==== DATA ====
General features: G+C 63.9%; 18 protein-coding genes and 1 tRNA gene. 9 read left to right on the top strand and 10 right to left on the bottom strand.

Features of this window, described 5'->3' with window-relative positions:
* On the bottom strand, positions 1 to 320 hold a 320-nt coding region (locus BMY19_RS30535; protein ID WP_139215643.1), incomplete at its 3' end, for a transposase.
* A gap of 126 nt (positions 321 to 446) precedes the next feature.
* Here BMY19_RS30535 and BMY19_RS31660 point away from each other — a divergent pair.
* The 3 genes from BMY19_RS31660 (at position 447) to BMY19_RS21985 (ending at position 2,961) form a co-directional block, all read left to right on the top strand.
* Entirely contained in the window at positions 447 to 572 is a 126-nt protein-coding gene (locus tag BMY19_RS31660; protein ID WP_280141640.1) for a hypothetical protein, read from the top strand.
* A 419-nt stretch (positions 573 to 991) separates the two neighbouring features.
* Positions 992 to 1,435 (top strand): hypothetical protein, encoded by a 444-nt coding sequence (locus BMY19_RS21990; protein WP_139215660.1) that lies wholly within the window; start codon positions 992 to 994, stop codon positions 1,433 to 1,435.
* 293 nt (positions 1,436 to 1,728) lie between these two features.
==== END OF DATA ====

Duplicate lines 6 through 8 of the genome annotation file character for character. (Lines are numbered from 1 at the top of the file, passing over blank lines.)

* The 3 genes from BMY19_RS31660 (at position 447) to BMY19_RS21985 (ending at position 2,961) form a co-directional block, all read left to right on the top strand.
* Entirely contained in the window at positions 447 to 572 is a 126-nt protein-coding gene (locus tag BMY19_RS31660; protein ID WP_280141640.1) for a hypothetical protein, read from the top strand.
* A 419-nt stretch (positions 573 to 991) separates the two neighbouring features.